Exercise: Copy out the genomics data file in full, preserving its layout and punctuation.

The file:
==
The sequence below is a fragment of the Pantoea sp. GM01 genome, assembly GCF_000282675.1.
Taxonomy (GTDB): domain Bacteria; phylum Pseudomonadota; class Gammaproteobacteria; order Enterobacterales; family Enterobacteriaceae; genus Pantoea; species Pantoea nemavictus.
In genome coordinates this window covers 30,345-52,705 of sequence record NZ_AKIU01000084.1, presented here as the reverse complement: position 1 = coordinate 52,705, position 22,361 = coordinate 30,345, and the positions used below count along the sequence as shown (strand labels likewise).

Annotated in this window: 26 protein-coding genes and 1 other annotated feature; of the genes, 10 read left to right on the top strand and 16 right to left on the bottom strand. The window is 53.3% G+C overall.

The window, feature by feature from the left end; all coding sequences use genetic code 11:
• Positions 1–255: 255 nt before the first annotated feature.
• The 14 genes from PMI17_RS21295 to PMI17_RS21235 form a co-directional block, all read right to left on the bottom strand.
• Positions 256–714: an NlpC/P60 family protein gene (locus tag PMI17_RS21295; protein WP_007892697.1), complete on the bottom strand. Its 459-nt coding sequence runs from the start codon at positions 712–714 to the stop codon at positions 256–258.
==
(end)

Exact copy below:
The sequence below is a fragment of the Pantoea sp. GM01 genome, assembly GCF_000282675.1.
Taxonomy (GTDB): domain Bacteria; phylum Pseudomonadota; class Gammaproteobacteria; order Enterobacterales; family Enterobacteriaceae; genus Pantoea; species Pantoea nemavictus.
In genome coordinates this window covers 30,345-52,705 of sequence record NZ_AKIU01000084.1, presented here as the reverse complement: position 1 = coordinate 52,705, position 22,361 = coordinate 30,345, and the positions used below count along the sequence as shown (strand labels likewise).

Annotated in this window: 26 protein-coding genes and 1 other annotated feature; of the genes, 10 read left to right on the top strand and 16 right to left on the bottom strand. The window is 53.3% G+C overall.

The window, feature by feature from the left end; all coding sequences use genetic code 11:
• Positions 1–255: 255 nt before the first annotated feature.
• The 14 genes from PMI17_RS21295 to PMI17_RS21235 form a co-directional block, all read right to left on the bottom strand.
• Positions 256–714: an NlpC/P60 family protein gene (locus tag PMI17_RS21295; protein WP_007892697.1), complete on the bottom strand. Its 459-nt coding sequence runs from the start codon at positions 712–714 to the stop codon at positions 256–258.